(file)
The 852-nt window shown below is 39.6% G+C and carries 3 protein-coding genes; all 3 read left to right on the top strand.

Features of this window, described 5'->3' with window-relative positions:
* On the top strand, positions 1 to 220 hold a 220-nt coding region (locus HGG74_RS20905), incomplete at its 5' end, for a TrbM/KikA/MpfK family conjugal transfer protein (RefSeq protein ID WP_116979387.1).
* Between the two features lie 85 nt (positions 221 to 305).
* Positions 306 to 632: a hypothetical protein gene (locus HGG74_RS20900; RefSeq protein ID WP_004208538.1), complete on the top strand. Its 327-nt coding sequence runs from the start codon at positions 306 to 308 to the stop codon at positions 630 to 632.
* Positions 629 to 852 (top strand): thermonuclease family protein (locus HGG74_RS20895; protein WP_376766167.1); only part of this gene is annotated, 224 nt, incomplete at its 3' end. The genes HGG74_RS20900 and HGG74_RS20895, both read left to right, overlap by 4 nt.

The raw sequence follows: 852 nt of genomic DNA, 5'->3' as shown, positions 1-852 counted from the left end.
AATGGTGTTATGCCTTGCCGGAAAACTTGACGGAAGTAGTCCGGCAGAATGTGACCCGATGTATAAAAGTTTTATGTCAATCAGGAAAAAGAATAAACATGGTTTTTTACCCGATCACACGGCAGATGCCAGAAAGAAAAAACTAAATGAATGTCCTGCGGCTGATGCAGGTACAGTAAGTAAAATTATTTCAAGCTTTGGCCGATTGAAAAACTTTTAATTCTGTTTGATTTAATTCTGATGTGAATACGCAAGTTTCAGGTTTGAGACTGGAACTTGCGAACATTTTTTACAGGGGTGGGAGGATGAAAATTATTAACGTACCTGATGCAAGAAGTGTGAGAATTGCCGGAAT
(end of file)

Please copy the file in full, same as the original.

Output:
The 852-nt window shown below is 39.6% G+C and carries 3 protein-coding genes; all 3 read left to right on the top strand.

Features of this window, described 5'->3' with window-relative positions:
* On the top strand, positions 1 to 220 hold a 220-nt coding region (locus HGG74_RS20905), incomplete at its 5' end, for a TrbM/KikA/MpfK family conjugal transfer protein (RefSeq protein ID WP_116979387.1).
* Between the two features lie 85 nt (positions 221 to 305).
* Positions 306 to 632: a hypothetical protein gene (locus HGG74_RS20900; RefSeq protein ID WP_004208538.1), complete on the top strand. Its 327-nt coding sequence runs from the start codon at positions 306 to 308 to the stop codon at positions 630 to 632.
* Positions 629 to 852 (top strand): thermonuclease family protein (locus HGG74_RS20895; protein WP_376766167.1); only part of this gene is annotated, 224 nt, incomplete at its 3' end. The genes HGG74_RS20900 and HGG74_RS20895, both read left to right, overlap by 4 nt.

The raw sequence follows: 852 nt of genomic DNA, 5'->3' as shown, positions 1-852 counted from the left end.
AATGGTGTTATGCCTTGCCGGAAAACTTGACGGAAGTAGTCCGGCAGAATGTGACCCGATGTATAAAAGTTTTATGTCAATCAGGAAAAAGAATAAACATGGTTTTTTACCCGATCACACGGCAGATGCCAGAAAGAAAAAACTAAATGAATGTCCTGCGGCTGATGCAGGTACAGTAAGTAAAATTATTTCAAGCTTTGGCCGATTGAAAAACTTTTAATTCTGTTTGATTTAATTCTGATGTGAATACGCAAGTTTCAGGTTTGAGACTGGAACTTGCGAACATTTTTTACAGGGGTGGGAGGATGAAAATTATTAACGTACCTGATGCAAGAAGTGTGAGAATTGCCGGAAT